The competitive drive is no stranger to many of you. In fact, it is often the norm.
Honoring your boundaries around healthy competition is hard in a world that constantly tells us we’re not enough. It does not help that our own self-talk attacks our sense of enough, too.
When not checked, healthy competition and ambition lead to the protectors of scarcity and comparison overwhelming you. This happens quickly when you are not clear on your values, when you are not clear on your definition of success, and when you are not clear on your boundaries.
Without these anchors in place, the powerful drive to win and achieve can quickly warp to a singular focus on another person or another business. Success is then based on comparison and...
We might want change now—but change is almost always met with resistance.
And resistance to change is, at its core, protective.
Yet, this well-intentioned approach can end up hurting instead of helping especially when the desire to protect is at the expense of the well-being of others.
When we look at the industries that focus around our image, it gets even messier.
I am late to the fashion, make-up, skincare party—and I have loved playing around with style and products that make me feel good. It has been fun to support some incredible companies caring more about just the bottom line and support causes that serve the greater good.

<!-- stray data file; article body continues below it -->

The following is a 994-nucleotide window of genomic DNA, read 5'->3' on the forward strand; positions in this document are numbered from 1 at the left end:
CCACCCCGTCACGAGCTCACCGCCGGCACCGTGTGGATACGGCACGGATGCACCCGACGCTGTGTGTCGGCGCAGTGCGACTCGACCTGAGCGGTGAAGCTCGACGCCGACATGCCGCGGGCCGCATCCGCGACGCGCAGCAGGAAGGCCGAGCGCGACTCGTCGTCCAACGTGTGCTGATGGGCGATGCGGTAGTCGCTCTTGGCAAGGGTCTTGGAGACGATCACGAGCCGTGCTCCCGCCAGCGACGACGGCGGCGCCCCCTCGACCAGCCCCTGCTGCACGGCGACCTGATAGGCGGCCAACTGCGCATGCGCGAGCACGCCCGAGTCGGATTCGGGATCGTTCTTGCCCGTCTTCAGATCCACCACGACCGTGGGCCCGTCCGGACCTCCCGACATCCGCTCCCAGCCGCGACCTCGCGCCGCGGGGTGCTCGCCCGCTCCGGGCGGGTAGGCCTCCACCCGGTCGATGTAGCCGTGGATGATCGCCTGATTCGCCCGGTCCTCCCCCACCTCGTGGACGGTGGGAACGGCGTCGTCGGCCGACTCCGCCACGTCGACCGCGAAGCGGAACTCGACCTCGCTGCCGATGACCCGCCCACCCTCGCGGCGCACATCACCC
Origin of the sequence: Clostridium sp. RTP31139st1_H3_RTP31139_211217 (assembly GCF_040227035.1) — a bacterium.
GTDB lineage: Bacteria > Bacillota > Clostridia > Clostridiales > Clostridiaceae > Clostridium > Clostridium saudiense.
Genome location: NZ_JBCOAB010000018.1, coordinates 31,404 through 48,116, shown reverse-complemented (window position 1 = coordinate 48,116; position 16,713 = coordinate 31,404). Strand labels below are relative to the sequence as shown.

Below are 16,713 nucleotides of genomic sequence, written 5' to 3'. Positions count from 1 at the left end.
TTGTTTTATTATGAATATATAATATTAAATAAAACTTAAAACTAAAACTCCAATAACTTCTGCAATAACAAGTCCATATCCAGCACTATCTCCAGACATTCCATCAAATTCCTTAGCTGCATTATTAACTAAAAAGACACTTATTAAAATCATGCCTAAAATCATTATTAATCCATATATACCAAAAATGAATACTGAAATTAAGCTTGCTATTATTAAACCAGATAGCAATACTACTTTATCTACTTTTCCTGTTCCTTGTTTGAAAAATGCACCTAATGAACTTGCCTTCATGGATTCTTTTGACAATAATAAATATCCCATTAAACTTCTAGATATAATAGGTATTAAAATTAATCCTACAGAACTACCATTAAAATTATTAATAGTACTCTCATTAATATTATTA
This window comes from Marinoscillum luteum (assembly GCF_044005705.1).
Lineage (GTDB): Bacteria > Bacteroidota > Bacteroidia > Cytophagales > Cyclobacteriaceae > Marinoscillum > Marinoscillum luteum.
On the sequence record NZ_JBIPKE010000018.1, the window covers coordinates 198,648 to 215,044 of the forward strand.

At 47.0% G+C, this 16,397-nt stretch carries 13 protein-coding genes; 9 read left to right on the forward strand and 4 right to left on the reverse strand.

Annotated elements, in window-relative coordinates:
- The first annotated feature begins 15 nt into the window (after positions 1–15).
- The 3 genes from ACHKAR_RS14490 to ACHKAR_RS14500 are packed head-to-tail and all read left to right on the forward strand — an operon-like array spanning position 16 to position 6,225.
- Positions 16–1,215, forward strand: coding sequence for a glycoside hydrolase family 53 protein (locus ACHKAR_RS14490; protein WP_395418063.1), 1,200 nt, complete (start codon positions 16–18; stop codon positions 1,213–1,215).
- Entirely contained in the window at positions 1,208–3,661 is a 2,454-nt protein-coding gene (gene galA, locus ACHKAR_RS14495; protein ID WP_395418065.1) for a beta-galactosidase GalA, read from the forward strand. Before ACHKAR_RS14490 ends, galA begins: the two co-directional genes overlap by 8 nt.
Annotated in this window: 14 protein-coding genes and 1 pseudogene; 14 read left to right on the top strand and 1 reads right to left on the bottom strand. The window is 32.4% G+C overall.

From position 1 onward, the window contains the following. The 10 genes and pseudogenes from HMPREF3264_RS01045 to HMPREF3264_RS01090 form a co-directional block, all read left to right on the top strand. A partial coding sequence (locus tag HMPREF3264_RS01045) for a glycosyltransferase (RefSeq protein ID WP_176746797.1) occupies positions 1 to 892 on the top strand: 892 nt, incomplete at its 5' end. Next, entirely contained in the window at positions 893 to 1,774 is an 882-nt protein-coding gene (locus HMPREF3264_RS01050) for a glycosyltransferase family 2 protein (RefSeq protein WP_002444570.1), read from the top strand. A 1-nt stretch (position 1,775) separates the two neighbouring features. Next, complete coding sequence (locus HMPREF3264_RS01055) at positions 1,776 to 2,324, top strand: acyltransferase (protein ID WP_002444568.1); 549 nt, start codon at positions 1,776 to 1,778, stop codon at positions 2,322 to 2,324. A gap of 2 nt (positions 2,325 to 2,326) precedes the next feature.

Still, the messaging around beauty and health can be disorienting… and sometimes downright demoralizing to the point where we confuse the truth on our worth and value.
This is where leaders transform their care into activism in order to cultivate spaces that are brave and safe for all.
This is work.
Community over competition is indeed a well-worn hashtag. The cynical can dismiss it. Those beat up by year after year of injustice understandably call BS.
But in practice, leading with the lens of community over competition is subversive and culture-shifting.
Community over competition requires deep life-long work to unburden the load we carry of scarcity and comparison.
In a highly connected, dopamine infused world, where billions of dollars are spent to cultivate 'not enoughness', we buy, vote, and believe, leading with community over competition is an antidote to the noise.
Leading with community over competition is an antidote to the noise and keeps us anchored in our values and integrity.
But leading this way comes at a cost.
It comes at the cost of the quick and easy.
It is not efficient (at least it feels that way in the short term).
It is super uncomfortable and forces you to face the parts of you that are not Instagram friendly.
And... I know you are here for this. (I...
Our workplaces need more laughter.
Our homes need more laughter.
The world needs more laughter.
And I don’t know about you, but I too need more laughter.
There have been times of late when the smallest thing sets my family into a laugh-fest - usually triggered by something we were watching on TV or something one of us said that just tickled the proverbial funny bone.
This communal laughter always feels like a welcomed exhale when I didn't even know I was holding my breath. Every time, I feel lighter and clearer after I wipe the tears of joy away from my face.